We need to counter this populist narrative. It is true, of course, that no State has a “perfect” human rights record. But there is a fundamental difference between States that have the minimum safeguards in place to ensure that their imperfections cannot be swept under the carpet, and those that do not. The litmus test is not “perfection,” but whether credible institutions that can help reveal and address violations are allowed to exist and function unhindered: Institutions such as truly independent judiciaries, free and pluralistic media, parliaments, national human rights institutions, and civil society.
Helping build those institutions has been at the core of our joint work. I have been repeatedly grateful over these past few years for the close cooperation that we have developed with key CoE bodies, such as the Venice Commission and the CPT, in crucial human rights work around the world.
The necessity to counter terrorism and keep citizens safe is another argument increasingly invoked to justify laws and practices that explicitly target persons belonging to religious or other minorities, journalists, human rights defenders, and others.
To counter it, it is perhaps high time that the debate on security and human rights gets broadened to include an increased focus on “sustainable security,” just as the debate on development gradually evolved to the point of full recognition of the necessity for “sustainable” development. Yes, all States have an obligation and a legitimate interest in keeping their publics safe. But restricting human rights in the name of security through, for example, the mass persecution of peaceful political opponents, torture, or suffocating the free space for journalists, lawyers or other human rights defenders and civil society to work, can only breed societies that are less resilient, more polarized and, ultimately, less secure.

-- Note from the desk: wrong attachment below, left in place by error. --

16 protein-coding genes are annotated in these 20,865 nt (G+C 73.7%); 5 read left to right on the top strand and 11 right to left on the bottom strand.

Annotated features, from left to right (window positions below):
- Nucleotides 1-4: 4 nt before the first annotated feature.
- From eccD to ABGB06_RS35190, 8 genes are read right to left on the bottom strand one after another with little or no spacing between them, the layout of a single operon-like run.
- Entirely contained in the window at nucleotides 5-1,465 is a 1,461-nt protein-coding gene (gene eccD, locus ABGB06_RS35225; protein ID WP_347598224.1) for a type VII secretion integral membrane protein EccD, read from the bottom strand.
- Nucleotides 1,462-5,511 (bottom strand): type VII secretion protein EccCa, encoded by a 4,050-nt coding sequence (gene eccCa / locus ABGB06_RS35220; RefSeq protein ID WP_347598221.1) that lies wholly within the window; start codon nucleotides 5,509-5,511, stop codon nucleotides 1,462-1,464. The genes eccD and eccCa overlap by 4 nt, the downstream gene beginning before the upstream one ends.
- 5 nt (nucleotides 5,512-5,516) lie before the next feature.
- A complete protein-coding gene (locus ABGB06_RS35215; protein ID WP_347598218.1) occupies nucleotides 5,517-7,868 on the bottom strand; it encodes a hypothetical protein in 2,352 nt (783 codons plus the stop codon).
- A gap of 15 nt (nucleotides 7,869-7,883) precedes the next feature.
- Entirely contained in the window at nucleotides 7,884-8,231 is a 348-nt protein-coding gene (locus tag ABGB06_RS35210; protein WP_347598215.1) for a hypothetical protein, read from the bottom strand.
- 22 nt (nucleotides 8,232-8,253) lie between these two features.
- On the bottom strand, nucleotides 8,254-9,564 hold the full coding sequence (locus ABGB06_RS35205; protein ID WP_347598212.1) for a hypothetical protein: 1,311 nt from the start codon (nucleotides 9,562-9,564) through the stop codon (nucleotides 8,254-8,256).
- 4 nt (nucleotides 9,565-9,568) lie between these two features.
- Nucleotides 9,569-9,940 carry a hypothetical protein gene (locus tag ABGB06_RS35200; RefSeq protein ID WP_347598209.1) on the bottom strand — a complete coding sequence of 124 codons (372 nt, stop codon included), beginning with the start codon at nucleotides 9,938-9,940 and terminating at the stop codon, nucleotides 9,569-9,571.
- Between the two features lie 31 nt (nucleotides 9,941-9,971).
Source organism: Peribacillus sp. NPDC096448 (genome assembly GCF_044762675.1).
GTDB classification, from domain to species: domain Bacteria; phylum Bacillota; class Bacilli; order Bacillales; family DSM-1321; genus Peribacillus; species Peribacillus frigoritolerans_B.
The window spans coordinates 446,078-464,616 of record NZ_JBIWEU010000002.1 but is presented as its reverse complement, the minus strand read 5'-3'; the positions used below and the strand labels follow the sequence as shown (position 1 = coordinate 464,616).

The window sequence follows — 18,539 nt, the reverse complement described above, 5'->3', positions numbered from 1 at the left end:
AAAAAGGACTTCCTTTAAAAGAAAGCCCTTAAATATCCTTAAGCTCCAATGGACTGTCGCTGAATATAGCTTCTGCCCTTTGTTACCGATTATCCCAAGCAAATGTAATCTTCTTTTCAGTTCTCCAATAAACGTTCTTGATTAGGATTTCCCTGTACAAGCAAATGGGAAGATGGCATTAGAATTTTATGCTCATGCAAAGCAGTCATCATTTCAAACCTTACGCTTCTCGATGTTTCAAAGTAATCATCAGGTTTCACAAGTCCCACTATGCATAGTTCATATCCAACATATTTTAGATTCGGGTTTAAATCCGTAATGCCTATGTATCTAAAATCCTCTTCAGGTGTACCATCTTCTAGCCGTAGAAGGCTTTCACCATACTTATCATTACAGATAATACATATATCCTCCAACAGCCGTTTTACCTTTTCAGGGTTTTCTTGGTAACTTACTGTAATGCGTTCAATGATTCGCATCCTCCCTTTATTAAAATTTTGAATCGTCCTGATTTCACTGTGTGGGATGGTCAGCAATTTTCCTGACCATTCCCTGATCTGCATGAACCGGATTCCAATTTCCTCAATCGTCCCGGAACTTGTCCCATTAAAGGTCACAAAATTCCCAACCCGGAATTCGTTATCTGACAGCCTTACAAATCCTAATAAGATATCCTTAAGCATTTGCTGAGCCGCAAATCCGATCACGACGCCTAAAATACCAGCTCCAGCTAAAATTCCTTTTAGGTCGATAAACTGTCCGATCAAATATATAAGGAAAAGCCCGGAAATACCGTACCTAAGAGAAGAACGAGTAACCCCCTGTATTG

The CoE has proven its value too in our common fight against extremism, terrorism and radicalisation. The EU has made great progress in this field by taking the decision to exchange information, create common border guards and coordinate changes of legislation, always mindful of the obligation for full compliance with our human rights obligations. This has been done in good cooperation with the CoE and also by joining the CoE mechanisms like the Riga protocol.
Today, we in Europe have to also brace ourselves for the fact that a large number of refugees and migrants will continue to seek safety and a better life through striving to reach our shores and our countries. With a strong dose of mutual commitment and common sense, we should be able to tackle these challenges. We need a common European – and indeed, a Global -- solution based on the principles and commitments that the Member States of the Council of Europe have taken on human rights and that this house guards. We also need to tackle the root causes of these phenomena, which more often than not include mass violations of civil, political, economic, social and/or cultural rights in countries of origin. I am pleased that Secretary General Jagland and Human Rights Commissioner Muižnieks have actively provided us with continuous reminders to guard and protect human rights principles in all circumstances.
Dear friends, these are challenging, but also promising times for human rights. These are not the times in which to question the key principles, conventions and institutions on which the Council of Europe system has been built, but to respect them, apply them, and protect them.
In closing, I would like to wish the Czech Republic every success for their Chairmanship. We are looking forward to our future strategic cooperation with the CoE and you. The EU was, is and will continue be the staunchest supporter of the CoE and its principles.